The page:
Picky Choosers

by Joanna Pierce on June 19, 2019

Mealtime with my nephews is always interesting to observe. Whether in a highchair or regular seat at the dinner table, each child is given an array of food to consume. On many occasions, the kids don’t eat because they don’t like the cuisine on the plate (or tray) in front of them.

With the child’s refusal to eat, I’ve watched my sisters perform a series of food-removal techniques to coax their children into consuming any nutrients. They begin by removing one entrée item they know their child extremely dislikes (i.e., a vegetable). It was served initially in hopes the child’s palate changed in the last 24-hours, thus, to be ingested as nourishment. But, no such luck.

Bargaining follows: if you eat this, then you don’t have to eat that. As the dinner hour wears on, a game of cherry-picking ensues. The child selects and discards foods, and item after item is removed from their plate. Finally, after ultimately deciding they don’t like anything, all food’s discarded—nothing’s left.

Kids aren’t the only ones who “cherry-pick” their food. I’ll openly admit I only stomach foods I’m fond of and/or will eat around things I don’t particularly like. There’s less (or no) cause for alarm in eliminating some of our natural food, but it becomes a problem when we do this with our spiritual food.

And it came to pass, that when Jehudi had read three or four leaves, he cut it with the penknife, and cast it into the fire that was on the hearth, until all the roll was consumed in the fire that was on the hearth (Jeremiah 36:23, KJV).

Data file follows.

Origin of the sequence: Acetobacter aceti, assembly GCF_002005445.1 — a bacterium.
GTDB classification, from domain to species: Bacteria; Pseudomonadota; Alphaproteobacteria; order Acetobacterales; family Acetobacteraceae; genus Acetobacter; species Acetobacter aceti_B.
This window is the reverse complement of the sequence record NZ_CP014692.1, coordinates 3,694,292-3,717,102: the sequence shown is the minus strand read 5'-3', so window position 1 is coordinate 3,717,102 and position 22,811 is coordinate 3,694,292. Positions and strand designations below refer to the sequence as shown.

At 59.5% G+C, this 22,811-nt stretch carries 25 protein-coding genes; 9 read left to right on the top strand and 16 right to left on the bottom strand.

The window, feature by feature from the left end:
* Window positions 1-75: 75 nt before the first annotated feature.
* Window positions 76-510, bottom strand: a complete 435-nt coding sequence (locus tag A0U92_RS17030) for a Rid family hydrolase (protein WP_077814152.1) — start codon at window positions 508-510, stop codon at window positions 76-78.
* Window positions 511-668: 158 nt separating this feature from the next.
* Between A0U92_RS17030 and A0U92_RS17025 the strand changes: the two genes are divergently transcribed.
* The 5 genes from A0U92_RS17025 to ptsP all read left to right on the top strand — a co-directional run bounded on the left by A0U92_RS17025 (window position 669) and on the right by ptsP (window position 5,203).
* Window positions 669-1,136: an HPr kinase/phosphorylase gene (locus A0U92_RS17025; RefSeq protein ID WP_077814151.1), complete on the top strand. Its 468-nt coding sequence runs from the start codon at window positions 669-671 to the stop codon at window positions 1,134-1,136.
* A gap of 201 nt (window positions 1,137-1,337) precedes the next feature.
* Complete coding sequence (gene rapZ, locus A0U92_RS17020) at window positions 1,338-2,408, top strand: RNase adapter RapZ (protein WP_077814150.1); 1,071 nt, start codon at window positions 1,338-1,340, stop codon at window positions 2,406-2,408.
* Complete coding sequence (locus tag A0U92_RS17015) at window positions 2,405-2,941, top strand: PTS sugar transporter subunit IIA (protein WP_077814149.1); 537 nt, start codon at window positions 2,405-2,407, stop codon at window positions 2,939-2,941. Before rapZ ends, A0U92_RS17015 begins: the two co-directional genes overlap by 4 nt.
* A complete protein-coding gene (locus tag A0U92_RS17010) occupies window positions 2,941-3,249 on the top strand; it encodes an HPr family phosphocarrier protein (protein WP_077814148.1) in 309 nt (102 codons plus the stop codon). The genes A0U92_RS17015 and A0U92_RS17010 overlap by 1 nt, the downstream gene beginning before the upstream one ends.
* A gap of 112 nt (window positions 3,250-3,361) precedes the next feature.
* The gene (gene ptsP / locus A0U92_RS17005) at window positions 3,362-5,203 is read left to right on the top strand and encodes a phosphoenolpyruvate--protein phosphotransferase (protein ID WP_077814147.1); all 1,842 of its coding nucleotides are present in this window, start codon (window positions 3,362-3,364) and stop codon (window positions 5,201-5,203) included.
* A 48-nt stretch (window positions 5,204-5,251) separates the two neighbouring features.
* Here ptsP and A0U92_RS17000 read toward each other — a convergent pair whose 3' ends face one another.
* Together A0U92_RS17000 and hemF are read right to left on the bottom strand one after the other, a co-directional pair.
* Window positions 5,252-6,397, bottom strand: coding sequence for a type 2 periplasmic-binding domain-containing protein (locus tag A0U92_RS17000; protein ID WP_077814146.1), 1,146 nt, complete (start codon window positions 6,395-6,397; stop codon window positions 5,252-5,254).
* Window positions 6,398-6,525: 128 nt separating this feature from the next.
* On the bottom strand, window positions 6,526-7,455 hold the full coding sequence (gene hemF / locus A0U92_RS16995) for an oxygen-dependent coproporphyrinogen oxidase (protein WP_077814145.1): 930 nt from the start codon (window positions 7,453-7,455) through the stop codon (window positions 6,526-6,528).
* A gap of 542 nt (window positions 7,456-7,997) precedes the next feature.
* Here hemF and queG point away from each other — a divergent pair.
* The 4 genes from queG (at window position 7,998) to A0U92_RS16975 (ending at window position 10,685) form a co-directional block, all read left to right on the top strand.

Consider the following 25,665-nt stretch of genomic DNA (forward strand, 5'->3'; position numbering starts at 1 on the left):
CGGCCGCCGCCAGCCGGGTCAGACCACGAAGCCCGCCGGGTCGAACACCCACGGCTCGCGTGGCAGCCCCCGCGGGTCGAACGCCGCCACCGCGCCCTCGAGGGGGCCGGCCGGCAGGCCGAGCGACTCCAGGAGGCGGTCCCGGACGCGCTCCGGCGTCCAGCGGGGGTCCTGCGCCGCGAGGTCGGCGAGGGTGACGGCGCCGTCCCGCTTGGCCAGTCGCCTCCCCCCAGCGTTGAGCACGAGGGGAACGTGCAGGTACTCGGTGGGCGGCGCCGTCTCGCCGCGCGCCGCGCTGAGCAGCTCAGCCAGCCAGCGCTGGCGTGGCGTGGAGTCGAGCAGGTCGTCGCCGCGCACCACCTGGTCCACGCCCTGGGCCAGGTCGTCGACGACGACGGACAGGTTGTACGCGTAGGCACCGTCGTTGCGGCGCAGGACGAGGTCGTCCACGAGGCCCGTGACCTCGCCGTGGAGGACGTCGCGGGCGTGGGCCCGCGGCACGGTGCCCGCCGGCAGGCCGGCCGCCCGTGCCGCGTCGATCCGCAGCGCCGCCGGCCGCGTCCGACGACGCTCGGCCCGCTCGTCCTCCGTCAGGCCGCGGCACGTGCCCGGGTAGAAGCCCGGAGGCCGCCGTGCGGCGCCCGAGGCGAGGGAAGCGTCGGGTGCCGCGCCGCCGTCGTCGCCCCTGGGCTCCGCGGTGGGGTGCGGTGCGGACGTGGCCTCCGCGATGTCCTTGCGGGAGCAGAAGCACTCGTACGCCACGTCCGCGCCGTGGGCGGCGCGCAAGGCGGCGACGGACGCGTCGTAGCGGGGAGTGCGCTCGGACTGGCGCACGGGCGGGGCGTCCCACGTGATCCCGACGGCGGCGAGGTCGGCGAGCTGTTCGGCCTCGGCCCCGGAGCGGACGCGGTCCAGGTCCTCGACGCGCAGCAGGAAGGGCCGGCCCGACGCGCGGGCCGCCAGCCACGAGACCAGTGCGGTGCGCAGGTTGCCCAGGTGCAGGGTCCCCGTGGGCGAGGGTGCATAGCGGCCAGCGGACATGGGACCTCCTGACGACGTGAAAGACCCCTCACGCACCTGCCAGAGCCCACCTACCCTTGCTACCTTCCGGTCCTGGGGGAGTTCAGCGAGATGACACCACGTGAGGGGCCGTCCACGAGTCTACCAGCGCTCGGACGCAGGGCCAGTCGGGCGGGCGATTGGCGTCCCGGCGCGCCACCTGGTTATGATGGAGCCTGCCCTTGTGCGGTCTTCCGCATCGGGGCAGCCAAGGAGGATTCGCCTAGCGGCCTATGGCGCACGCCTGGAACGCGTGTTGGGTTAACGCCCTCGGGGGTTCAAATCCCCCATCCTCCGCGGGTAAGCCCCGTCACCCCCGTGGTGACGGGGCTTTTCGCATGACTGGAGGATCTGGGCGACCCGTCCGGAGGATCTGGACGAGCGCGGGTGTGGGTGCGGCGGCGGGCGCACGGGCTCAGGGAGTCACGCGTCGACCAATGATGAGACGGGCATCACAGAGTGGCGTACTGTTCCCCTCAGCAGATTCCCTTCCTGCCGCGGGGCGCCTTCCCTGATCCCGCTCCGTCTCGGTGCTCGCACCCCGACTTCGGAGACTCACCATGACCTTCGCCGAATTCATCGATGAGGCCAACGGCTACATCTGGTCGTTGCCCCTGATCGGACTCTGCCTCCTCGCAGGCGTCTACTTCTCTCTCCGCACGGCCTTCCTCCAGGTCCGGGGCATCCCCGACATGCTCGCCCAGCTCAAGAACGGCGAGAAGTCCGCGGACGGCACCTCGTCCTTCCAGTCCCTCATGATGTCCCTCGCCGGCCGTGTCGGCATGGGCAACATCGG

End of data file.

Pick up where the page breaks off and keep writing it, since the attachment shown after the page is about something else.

In the Old Testament, the Lord gave a direct Word to the prophet Jeremiah concerning Israel. The Word was written on a scroll and soon read in the temple. In hearing the Word, various individuals determined it should be shared with the king. When the time came to read the Word to king Jehoiakim, he enacted his own cherry-picking scheme. As a few lines were read, he’d cut them out of the scroll and cast them into the fire. He did this until the entire scroll (Word of God) had been consumed.

King Jehoiakim was a lot like my nephews. He cherry-picked parts of God’s Word he wanted (and didn’t want) to hear. He discarded what was displeasing to him, destroying them in the fire. When it over, the entire Word of God was engulfed in flames; none of it was left. We cannot allow our food cherry-picking to perpetuate to the Word of God. We don’t have the right to pick-and-choose what we want to hear (or ingest) from God. We need all of it for spiritual growth and nourishment.

When my nephews refuse to eat anything on their plates, in exasperation, my sisters will tell the child, “If you don’t eat, you’ll go hungry.” Ironically, this is exactly what will happen to us if we refuse to eat (receive) God’s Word. We must eat all the Word—even the stuff that’s hard to stomach or doesn’t taste good. If we aren’t sustained on the Bread of Heaven, we’ll become malnourished and die.

If we won’t feast on God’s Word here on earth, we won’t receive it in the next life. If we starve to death on God’s Word, or instead choose to feed on the lustful desires of our flesh, we’ll spend eternity feasting on the latter. Things may taste good momentarily, but they won’t later when we’re in eternal torment.

Jesus, we need to develop a desire to consume the whole Word and eat it daily. We need Your help to discipline ourselves to eat our spiritual vegetables—they will help us grow spiritually and become more like You. Make us aware of what we try to scoot off our plates and throw in the garbage. We’re thankful for every Word You give and our daily Bread. We want to be hungry for it today and every day!